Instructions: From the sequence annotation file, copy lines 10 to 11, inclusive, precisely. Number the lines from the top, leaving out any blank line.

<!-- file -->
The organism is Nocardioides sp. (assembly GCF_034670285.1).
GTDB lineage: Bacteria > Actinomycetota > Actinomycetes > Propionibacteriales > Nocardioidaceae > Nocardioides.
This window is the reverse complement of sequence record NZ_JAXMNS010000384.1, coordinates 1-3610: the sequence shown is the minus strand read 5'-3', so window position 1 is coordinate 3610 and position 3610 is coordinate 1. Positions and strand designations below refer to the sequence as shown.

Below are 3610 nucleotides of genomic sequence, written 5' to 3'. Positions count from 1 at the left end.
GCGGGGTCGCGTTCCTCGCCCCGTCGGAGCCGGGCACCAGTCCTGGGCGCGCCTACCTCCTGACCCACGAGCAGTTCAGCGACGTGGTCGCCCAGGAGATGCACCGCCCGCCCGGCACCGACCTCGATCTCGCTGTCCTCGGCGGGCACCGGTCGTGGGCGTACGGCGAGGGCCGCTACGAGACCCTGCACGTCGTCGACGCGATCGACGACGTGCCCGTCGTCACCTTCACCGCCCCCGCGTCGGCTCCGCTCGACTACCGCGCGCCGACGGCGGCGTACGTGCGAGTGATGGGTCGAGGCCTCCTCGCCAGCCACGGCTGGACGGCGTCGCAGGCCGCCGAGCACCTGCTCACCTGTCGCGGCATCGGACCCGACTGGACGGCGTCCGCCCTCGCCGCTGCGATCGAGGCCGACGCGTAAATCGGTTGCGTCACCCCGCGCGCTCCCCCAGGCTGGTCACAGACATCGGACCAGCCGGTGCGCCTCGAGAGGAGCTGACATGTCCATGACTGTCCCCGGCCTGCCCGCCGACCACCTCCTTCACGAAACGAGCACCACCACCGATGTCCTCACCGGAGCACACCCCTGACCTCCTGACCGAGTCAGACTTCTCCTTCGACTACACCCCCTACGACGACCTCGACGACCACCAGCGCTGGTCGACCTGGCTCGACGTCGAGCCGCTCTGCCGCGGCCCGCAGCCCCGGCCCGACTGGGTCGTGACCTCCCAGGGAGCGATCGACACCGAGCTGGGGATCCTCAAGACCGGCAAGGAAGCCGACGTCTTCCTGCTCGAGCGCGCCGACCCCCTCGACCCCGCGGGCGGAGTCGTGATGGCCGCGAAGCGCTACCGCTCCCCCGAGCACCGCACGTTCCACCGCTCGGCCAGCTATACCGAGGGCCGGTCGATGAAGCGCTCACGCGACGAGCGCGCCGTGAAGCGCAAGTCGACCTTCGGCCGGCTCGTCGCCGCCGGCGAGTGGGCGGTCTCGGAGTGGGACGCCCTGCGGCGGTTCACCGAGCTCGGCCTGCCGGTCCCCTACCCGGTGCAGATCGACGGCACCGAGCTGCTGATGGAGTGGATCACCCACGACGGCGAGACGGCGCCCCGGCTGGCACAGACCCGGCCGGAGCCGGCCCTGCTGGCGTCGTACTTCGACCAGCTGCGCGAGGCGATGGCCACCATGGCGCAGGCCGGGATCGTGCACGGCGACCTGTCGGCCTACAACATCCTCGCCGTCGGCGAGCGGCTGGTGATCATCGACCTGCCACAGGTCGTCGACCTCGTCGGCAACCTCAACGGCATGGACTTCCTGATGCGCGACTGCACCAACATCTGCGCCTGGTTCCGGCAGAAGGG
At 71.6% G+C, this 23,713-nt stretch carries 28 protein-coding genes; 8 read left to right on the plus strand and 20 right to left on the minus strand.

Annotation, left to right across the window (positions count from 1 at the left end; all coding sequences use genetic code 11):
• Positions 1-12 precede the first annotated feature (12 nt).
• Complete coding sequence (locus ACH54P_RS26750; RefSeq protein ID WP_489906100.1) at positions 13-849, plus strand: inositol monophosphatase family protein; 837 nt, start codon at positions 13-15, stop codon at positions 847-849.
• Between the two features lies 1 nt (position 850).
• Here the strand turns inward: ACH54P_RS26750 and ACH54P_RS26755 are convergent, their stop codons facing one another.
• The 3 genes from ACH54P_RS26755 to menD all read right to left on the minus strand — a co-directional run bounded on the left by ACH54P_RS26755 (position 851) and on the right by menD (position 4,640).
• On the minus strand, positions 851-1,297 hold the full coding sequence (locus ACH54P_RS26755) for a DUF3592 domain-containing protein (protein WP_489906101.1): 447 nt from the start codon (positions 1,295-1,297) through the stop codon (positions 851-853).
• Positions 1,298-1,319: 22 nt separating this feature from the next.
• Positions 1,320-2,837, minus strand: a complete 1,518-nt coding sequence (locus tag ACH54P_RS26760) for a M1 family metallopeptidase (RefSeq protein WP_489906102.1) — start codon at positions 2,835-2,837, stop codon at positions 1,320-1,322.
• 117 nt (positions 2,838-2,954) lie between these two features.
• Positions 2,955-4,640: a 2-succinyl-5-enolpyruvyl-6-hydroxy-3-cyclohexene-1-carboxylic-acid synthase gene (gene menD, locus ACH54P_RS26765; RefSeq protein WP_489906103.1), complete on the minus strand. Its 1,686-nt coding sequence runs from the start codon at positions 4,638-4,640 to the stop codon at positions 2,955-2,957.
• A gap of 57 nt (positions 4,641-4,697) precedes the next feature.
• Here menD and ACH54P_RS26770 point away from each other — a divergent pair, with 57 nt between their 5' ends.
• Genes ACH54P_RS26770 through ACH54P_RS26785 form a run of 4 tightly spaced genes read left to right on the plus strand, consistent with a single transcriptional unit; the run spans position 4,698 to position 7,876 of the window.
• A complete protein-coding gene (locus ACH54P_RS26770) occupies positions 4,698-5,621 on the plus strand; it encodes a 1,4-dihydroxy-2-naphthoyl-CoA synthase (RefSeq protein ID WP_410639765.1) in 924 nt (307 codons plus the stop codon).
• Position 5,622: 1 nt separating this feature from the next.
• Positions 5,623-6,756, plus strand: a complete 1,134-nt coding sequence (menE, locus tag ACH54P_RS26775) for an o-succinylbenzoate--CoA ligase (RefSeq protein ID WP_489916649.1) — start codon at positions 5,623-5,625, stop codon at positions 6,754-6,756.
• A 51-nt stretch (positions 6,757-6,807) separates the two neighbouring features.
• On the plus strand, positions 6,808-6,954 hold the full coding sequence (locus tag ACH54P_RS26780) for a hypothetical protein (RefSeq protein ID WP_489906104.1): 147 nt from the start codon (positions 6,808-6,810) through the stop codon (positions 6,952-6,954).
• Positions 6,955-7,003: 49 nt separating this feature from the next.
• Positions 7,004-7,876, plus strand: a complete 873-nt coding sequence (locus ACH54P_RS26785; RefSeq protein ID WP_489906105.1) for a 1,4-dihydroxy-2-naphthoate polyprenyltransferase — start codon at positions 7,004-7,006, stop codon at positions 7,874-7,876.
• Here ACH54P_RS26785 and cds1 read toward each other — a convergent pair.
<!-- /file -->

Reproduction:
• Between the two features lies 1 nt (position 850).
• Here the strand turns inward: ACH54P_RS26750 and ACH54P_RS26755 are convergent, their stop codons facing one another.